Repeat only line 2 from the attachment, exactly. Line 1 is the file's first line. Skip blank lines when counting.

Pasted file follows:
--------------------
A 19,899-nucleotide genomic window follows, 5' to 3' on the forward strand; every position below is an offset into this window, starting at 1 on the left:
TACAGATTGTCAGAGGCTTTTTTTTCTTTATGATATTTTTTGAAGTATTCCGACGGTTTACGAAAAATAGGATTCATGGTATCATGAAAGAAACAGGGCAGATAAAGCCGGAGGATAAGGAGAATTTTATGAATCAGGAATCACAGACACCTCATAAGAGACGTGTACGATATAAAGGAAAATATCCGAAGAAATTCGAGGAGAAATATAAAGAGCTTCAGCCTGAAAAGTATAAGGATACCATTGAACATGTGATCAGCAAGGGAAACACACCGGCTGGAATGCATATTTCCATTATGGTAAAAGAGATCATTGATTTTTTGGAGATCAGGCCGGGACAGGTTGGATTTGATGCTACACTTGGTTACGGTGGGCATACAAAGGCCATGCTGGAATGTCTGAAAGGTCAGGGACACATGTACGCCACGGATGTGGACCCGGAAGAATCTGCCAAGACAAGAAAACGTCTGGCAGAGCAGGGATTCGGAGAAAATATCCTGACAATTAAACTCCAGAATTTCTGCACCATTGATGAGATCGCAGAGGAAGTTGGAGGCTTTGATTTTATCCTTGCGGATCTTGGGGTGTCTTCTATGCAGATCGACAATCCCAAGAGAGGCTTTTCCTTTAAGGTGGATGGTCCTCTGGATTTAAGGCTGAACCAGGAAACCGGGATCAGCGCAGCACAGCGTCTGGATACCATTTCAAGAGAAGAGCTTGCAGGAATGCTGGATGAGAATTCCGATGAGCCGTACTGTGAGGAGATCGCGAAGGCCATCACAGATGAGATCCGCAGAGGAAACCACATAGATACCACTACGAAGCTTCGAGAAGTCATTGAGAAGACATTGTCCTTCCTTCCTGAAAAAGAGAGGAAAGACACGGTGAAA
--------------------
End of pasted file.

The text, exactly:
TACAGATTGTCAGAGGCTTTTTTTTCTTTATGATATTTTTTGAAGTATTCCGACGGTTTACGAAAAATAGGATTCATGGTATCATGAAAGAAACAGGGCAGATAAAGCCGGAGGATAAGGAGAATTTTATGAATCAGGAATCACAGACACCTCATAAGAGACGTGTACGATATAAAGGAAAATATCCGAAGAAATTCGAGGAGAAATATAAAGAGCTTCAGCCTGAAAAGTATAAGGATACCATTGAACATGTGATCAGCAAGGGAAACACACCGGCTGGAATGCATATTTCCATTATGGTAAAAGAGATCATTGATTTTTTGGAGATCAGGCCGGGACAGGTTGGATTTGATGCTACACTTGGTTACGGTGGGCATACAAAGGCCATGCTGGAATGTCTGAAAGGTCAGGGACACATGTACGCCACGGATGTGGACCCGGAAGAATCTGCCAAGACAAGAAAACGTCTGGCAGAGCAGGGATTCGGAGAAAATATCCTGACAATTAAACTCCAGAATTTCTGCACCATTGATGAGATCGCAGAGGAAGTTGGAGGCTTTGATTTTATCCTTGCGGATCTTGGGGTGTCTTCTATGCAGATCGACAATCCCAAGAGAGGCTTTTCCTTTAAGGTGGATGGTCCTCTGGATTTAAGGCTGAACCAGGAAACCGGGATCAGCGCAGCACAGCGTCTGGATACCATTTCAAGAGAAGAGCTTGCAGGAATGCTGGATGAGAATTCCGATGAGCCGTACTGTGAGGAGATCGCGAAGGCCATCACAGATGAGATCCGCAGAGGAAACCACATAGATACCACTACGAAGCTTCGAGAAGTCATTGAGAAGACATTGTCCTTCCTTCCTGAAAAAGAGAGGAAAGACACGGTGAAA